Reading Luther














If reading about Luther’s life is essential as a means of orienting you to understanding his theology, the next thing is to read that theology for yourself.  If you have Latin and German and access to a decent theological library, then the Weimar edition of Luther’s works is an option.  If you lack those languages but still have access to a library or to Logos Bible Software, then the Philadelphia edition of Luther’s works is also very useful.  But with the critical edition of Luther running to over 100 volumes and the Philadelphia edition being not far short of that, the question of where to begin is important and it may well be better to start with a volume of selections.



Two classics of this genre are those by John Dillenberger and Timothy Lull.  I prefer Dillenberger but Lull is now the standard textbook which I use in my Luther class.



Tappert’s Letters of Spiritual Counsel is an old classic, focused on the pastoral Luther.



Of all the 1517-2017 anniversary projects I have seen, the publication of a six volume set from Fortress Press entitled The Annotated Luther is the one that has excited me most.  The six volumes are: The Roots of Reform, Word and Faith, Church and Sacraments, Pastoral Writings, Christian Life in the World, and The Interpretation of Scripture.  I have been buying volumes as they come out and have not been disappointed.



The texts in these volumes are often light revisions of earlier translations but what makes the set so delightful (in addition to the superb production standards) are the new introductions and marginal notes.  Much of Luther has to be set against a technical medieval theological background in order to understand him.  That was, after all, his own background and his Reformation theology is developed in relation (negative and positive) to his medieval training.  Even the fabled Ninety-Five Theses contain many references which require knowledge of the theology of the late Middle Ages.  This set (of which four volumes are already available) offers excellent commentary on each text.



Once you have your Luther books, what should you turn to first?  Here is a brief suggested reading list:



Early in his reforming career Luther produced three sets of theses for disputation that show the rapid development of his thought between 1517 and 1518: The Disputation Against Scholastic Theology (September, 1517); The Ninety-Five These Against Indulgences (October, 1517) and the Heidelberg Disputation (April 1518), in the latter of which he developed both his notion of the bondage of the will, the antithesis of Law and Gospel, and the distinction between the theologian of glory and the theologian of the cross.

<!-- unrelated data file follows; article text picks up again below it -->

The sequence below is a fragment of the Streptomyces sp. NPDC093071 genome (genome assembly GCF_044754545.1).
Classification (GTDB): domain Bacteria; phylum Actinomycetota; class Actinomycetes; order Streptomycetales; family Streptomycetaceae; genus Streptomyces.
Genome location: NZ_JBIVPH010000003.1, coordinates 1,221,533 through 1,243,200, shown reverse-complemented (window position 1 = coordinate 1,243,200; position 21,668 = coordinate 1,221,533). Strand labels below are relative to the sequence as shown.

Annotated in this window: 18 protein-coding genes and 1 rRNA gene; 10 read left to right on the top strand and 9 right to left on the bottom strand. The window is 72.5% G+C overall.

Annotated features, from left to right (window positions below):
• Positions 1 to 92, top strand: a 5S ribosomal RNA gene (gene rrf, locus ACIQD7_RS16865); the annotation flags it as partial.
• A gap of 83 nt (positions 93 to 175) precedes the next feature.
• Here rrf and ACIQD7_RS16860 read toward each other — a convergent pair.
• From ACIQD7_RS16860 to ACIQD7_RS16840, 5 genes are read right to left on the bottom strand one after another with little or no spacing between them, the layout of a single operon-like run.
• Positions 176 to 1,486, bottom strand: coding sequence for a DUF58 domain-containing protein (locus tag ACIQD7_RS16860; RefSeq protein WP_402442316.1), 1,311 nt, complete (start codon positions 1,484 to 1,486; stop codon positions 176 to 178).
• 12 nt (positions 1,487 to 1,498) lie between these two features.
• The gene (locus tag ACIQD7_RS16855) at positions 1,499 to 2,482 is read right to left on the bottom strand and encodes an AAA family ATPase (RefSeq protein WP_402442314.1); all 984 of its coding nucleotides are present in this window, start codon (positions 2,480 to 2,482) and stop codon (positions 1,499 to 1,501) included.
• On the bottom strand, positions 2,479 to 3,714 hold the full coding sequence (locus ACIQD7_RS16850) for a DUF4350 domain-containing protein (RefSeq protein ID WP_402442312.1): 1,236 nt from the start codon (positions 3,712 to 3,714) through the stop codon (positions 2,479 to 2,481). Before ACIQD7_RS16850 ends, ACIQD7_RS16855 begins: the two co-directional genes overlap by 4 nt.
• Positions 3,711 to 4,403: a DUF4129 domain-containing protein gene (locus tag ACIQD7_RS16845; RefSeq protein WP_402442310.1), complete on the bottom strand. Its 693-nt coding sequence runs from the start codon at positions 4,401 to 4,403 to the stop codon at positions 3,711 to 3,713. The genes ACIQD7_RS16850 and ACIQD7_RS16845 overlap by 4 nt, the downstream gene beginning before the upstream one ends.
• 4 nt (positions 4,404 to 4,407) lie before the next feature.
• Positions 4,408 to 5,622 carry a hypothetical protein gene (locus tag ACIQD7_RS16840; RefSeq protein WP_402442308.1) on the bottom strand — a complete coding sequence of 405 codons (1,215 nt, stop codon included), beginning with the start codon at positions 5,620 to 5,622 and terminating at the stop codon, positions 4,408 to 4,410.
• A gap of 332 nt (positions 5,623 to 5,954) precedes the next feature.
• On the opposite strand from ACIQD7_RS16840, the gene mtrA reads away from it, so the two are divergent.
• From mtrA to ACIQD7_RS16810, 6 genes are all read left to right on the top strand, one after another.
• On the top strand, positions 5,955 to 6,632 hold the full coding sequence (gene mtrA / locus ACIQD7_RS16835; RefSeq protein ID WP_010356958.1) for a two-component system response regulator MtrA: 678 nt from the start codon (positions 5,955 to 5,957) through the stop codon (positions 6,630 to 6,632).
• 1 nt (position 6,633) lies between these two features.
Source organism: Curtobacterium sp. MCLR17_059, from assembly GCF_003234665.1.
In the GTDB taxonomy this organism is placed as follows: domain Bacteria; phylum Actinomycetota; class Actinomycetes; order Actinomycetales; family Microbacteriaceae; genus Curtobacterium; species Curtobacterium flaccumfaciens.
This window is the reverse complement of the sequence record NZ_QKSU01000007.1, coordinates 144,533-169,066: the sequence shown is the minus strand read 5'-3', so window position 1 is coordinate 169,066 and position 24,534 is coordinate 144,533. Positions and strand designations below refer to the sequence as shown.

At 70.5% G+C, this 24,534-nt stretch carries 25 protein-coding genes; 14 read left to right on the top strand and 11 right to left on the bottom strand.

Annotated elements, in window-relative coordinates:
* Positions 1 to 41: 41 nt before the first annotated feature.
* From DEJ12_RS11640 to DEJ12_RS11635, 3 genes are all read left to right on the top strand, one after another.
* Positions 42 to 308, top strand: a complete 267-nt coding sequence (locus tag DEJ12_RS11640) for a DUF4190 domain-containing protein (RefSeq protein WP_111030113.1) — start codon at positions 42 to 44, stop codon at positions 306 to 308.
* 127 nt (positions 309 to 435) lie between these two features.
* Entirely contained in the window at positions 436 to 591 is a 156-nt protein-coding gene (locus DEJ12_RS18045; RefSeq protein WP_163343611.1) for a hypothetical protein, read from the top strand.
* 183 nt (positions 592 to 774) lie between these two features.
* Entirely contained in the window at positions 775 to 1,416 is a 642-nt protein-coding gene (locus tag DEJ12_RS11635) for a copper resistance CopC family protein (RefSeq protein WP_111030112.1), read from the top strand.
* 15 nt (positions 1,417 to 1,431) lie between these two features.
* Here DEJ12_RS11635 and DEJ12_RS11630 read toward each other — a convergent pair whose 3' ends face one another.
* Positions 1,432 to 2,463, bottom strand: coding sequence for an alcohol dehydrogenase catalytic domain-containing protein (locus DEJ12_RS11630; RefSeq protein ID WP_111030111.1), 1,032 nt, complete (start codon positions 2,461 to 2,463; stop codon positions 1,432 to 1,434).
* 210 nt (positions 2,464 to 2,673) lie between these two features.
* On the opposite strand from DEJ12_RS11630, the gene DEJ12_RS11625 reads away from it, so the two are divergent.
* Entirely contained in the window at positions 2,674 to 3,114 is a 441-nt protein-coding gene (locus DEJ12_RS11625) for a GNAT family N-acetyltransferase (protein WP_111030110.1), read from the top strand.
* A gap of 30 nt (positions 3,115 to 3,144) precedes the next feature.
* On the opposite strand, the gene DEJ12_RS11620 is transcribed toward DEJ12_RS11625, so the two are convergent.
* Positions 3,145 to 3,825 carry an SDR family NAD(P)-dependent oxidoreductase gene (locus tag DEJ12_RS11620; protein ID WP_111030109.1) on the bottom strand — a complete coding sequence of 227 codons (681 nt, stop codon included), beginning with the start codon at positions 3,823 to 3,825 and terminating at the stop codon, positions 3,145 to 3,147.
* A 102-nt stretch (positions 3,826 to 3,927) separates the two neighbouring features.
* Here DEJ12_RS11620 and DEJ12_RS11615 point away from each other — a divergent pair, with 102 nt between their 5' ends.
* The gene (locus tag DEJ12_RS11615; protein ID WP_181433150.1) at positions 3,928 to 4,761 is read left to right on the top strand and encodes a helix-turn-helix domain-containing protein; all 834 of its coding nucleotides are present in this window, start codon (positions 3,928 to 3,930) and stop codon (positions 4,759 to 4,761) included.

The three great treatises of 1520 (The Freedom of the Christian Man, The Bablyonian Captivity of the Church, and An Appeal to the German Nobility) lay out in detail Luther’s program for ethics, sacraments, and politics.  Readers should also look at the later sacramental work, That These Words of Christ, “This Is My Body,” etc., Still Stand Firm Against the Fanatics (1527) to see how his earlier emphasis on Chrost’s promise is somewhat supplanted by an emphasis upon Christ’s presence under the pressure of the conflict with Zwingli.



On a darker note – the reader should also look at both On the Jews and Their Lies (1543), a notoriously anti-Jewish work which had an afterlife as propaganda in Nazi Germany and continues to find audiences on various racist and anti-Semitic websites today.   But the text should be read alongside his earlier work on the Jews, That Jesus Christ Was Born a Jew (1523).  I tell students all the time that the expected never needs explanation.  It is the unexpected that the historian has to strive to explain.  And this earlier treatise is very much an oddity because it is a relatively positive text about the Jews written by a sixteenth century Christian.  The question about Luther and the Jews is thus not ‘Why did he hate them in 1543?’ since that was the conventional attitude.  Rather it is ‘Why was he favorable towards them in 1523?’



The only works which Luther himself considered worthy of outliving him were his Catechisms and On the Bondage of the Will, his famous – and devastating 1525 riposte to Erasmus. I would not reduce his useful canon merely to those items but it is hard to argue that he himself had no highlighted the most important texts.



To these I would add two other works: the Lectures on Genesis, for their remarkable theology of the creative Word of God, and the late work On the Councils of the Church for its mature ecclesiology. 


If you read all the above, you will have a good basic grounding in Luther’s thinking.



Next week I will suggest some books which discuss Luther’s theology.